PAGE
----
The following is a little history of my work on baluns and ununs that you might find interesting. Incidentally, I coined the word unun (unbalanced to unbalanced transformer) since it was a logical counterpart to the word balun (balanced to unbalanced transformer).
In looking at the transmission line transformer as a broadband matching network for matching 50 ohm coaxial cable to the low impedances of short ground-mounted vertical antennas, many questions came to mind that were not answered in the amateur or the professional literature. They included: Are ratios other than 4:1 and 16:1 available? How do transformers with rods compare with those with toroids? What role does permeability play on bandwidth and efficiency with simple test equipment? How does powdered-iron compare with ferrite? What are the important design considerations for these transformers? What are their failure mechanisms?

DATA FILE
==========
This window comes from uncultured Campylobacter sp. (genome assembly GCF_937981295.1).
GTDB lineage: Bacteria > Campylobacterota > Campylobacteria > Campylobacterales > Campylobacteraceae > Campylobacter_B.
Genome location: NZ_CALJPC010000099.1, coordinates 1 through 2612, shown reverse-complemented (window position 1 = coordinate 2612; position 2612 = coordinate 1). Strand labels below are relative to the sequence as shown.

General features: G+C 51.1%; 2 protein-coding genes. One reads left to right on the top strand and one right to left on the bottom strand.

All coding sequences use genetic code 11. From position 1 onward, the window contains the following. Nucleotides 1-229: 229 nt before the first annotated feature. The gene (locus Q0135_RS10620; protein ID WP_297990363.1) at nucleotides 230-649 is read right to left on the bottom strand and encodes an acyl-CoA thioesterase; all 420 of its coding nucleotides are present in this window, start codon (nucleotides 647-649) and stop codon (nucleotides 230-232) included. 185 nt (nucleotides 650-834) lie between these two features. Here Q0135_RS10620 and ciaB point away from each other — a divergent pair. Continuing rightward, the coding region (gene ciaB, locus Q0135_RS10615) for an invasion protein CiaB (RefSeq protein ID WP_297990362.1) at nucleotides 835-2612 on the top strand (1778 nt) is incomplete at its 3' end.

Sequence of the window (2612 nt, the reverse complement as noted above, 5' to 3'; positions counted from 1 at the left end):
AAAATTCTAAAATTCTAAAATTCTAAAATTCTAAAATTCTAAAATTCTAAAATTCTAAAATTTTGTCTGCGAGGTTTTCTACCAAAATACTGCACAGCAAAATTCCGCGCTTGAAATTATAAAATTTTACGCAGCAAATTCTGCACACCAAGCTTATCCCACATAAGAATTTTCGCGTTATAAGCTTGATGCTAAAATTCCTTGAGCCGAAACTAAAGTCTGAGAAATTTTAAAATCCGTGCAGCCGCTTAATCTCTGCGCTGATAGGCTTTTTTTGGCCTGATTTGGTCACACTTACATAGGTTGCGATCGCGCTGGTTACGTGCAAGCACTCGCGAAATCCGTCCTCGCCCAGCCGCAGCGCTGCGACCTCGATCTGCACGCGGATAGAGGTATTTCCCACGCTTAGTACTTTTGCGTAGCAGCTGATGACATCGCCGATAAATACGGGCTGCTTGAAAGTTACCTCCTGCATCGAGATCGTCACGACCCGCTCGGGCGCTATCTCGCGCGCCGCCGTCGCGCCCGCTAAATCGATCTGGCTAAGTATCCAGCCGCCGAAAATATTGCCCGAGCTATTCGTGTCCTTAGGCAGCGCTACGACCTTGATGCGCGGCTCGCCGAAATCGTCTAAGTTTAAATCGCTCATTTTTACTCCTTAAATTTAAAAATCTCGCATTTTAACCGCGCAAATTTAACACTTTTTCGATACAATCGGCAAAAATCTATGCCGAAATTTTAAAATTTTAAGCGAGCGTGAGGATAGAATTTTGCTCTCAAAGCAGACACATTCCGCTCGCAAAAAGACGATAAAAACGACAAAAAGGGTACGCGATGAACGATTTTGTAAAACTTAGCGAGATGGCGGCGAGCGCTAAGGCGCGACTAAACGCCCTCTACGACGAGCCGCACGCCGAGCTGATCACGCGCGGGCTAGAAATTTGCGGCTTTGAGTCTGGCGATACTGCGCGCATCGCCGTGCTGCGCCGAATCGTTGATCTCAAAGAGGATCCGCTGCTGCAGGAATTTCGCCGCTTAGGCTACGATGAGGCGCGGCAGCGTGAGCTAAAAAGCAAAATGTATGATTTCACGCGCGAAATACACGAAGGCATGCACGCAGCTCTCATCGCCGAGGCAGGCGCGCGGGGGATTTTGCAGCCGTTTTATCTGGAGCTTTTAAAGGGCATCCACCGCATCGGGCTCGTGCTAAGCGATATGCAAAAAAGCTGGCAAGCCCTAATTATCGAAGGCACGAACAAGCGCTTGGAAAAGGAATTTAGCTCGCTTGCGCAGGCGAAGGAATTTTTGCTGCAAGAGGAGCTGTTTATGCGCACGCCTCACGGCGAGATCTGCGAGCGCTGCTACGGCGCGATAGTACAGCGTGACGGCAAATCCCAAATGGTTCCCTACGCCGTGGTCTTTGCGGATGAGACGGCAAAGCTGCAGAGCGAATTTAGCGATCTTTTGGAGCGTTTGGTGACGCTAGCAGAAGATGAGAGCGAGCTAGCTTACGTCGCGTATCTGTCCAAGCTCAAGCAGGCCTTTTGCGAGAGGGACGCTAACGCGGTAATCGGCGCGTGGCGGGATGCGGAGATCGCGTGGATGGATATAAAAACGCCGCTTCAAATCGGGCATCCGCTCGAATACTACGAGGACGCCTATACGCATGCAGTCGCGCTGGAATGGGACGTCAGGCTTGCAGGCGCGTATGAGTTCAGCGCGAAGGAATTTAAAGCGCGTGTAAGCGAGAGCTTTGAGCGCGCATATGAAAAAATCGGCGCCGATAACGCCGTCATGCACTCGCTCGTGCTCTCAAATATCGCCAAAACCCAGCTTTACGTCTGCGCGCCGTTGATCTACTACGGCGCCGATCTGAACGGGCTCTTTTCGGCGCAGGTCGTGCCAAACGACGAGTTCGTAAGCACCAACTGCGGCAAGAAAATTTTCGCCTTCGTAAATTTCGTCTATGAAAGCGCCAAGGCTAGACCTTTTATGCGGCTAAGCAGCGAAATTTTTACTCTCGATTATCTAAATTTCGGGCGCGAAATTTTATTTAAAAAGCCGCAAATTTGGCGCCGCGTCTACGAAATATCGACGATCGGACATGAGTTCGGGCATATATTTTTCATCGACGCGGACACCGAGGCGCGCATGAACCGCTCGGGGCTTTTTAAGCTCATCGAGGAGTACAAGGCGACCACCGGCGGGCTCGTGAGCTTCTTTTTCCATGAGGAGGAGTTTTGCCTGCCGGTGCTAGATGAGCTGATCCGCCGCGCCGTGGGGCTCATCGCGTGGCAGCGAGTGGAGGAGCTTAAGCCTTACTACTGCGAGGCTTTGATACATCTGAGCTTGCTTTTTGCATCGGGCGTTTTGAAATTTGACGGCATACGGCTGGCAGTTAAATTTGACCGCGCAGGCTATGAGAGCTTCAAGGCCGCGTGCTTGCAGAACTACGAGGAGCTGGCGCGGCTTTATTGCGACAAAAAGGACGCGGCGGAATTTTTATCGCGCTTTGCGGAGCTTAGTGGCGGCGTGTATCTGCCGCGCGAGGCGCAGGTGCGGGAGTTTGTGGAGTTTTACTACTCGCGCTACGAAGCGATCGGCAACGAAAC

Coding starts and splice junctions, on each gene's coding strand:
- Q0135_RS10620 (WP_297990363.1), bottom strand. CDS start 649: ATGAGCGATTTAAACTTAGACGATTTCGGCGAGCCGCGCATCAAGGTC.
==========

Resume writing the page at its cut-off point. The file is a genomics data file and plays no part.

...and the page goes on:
In order to answer many of the questions above, a series of measurements were made at Bell Labs on many different forms of ununs and baluns. From the extremely accurate data provided by Bell Labs, for the modeling techniques introduced by Ruthroff (also of Bell Labs), and from my analysis of higher-order windings (trifilar, quadrifilar, etc), I was able to answer most of the questions and decided to write a book on my findings. ARRL published the first edition in 1987.
From the feedback from the first edition, it became apparent that more practical designs were needed for the radio amateur and the professional practitioner. This lead to the second edition which contained over 100 different designs. However, from the feedback from the second edition it now became evident that the ferrite rods and toroids I used were not available in small numbers. They came as samples from various manufacturers who were unwilling to supply small quantities of their products.
By joining forces with James Lau, I was able to re-design practically all of the transformers in my second edition with components that became readily available. Furthermore, by careful standardization and redesign, I was able to optimize the designs on a cost/performance basis. Also, since my second edition, I was able to publish articles on many new designs. I am sure more will be added in the future.
Jerry Sevick, W2FMI
353 West Grove Avenue, Orange, CA 92865, U.S.A.
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